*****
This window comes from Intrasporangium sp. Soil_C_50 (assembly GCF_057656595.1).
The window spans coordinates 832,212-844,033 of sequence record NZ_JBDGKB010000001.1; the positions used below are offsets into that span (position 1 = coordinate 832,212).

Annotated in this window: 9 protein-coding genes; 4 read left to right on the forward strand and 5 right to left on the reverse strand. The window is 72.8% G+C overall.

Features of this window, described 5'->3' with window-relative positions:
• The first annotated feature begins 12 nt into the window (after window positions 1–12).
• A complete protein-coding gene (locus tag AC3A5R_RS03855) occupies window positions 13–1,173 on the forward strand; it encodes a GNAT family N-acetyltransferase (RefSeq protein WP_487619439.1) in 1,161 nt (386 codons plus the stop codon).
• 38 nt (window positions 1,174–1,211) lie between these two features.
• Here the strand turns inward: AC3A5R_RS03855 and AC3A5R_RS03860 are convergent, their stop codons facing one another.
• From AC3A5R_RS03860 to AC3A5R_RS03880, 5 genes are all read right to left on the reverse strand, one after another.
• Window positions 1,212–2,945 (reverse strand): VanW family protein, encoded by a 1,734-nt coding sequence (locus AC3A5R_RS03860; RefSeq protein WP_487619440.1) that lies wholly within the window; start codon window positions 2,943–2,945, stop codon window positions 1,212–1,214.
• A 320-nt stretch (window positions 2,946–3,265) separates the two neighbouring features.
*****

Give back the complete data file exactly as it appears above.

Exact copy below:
This window comes from Intrasporangium sp. Soil_C_50 (assembly GCF_057656595.1).
The window spans coordinates 832,212-844,033 of sequence record NZ_JBDGKB010000001.1; the positions used below are offsets into that span (position 1 = coordinate 832,212).

Annotated in this window: 9 protein-coding genes; 4 read left to right on the forward strand and 5 right to left on the reverse strand. The window is 72.8% G+C overall.

Features of this window, described 5'->3' with window-relative positions:
• The first annotated feature begins 12 nt into the window (after window positions 1–12).
• A complete protein-coding gene (locus tag AC3A5R_RS03855) occupies window positions 13–1,173 on the forward strand; it encodes a GNAT family N-acetyltransferase (RefSeq protein WP_487619439.1) in 1,161 nt (386 codons plus the stop codon).
• 38 nt (window positions 1,174–1,211) lie between these two features.
• Here the strand turns inward: AC3A5R_RS03855 and AC3A5R_RS03860 are convergent, their stop codons facing one another.
• From AC3A5R_RS03860 to AC3A5R_RS03880, 5 genes are all read right to left on the reverse strand, one after another.
• Window positions 1,212–2,945 (reverse strand): VanW family protein, encoded by a 1,734-nt coding sequence (locus AC3A5R_RS03860; RefSeq protein WP_487619440.1) that lies wholly within the window; start codon window positions 2,943–2,945, stop codon window positions 1,212–1,214.
• A 320-nt stretch (window positions 2,946–3,265) separates the two neighbouring features.